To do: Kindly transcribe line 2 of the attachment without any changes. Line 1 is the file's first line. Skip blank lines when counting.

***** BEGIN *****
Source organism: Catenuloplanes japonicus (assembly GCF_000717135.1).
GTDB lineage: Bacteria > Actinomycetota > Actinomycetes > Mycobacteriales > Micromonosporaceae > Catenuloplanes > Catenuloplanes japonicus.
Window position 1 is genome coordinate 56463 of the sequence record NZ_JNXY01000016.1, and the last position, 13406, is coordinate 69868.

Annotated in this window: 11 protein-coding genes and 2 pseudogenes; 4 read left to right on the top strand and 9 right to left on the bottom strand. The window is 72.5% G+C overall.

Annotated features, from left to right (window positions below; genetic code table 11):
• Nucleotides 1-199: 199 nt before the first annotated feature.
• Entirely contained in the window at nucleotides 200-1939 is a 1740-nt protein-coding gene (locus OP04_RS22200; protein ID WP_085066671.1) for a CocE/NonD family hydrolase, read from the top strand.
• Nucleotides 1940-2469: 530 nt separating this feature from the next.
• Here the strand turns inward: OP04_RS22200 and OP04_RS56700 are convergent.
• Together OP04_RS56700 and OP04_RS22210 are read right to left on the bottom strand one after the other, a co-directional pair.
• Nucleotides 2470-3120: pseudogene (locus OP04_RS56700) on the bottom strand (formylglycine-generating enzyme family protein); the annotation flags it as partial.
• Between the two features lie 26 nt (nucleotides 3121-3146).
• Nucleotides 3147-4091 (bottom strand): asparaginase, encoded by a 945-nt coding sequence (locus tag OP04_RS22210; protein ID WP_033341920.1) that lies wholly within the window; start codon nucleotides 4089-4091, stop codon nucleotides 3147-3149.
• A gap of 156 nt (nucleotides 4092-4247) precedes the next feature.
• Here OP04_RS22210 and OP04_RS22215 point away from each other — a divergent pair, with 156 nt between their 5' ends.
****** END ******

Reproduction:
GTDB lineage: Bacteria > Actinomycetota > Actinomycetes > Mycobacteriales > Micromonosporaceae > Catenuloplanes > Catenuloplanes japonicus.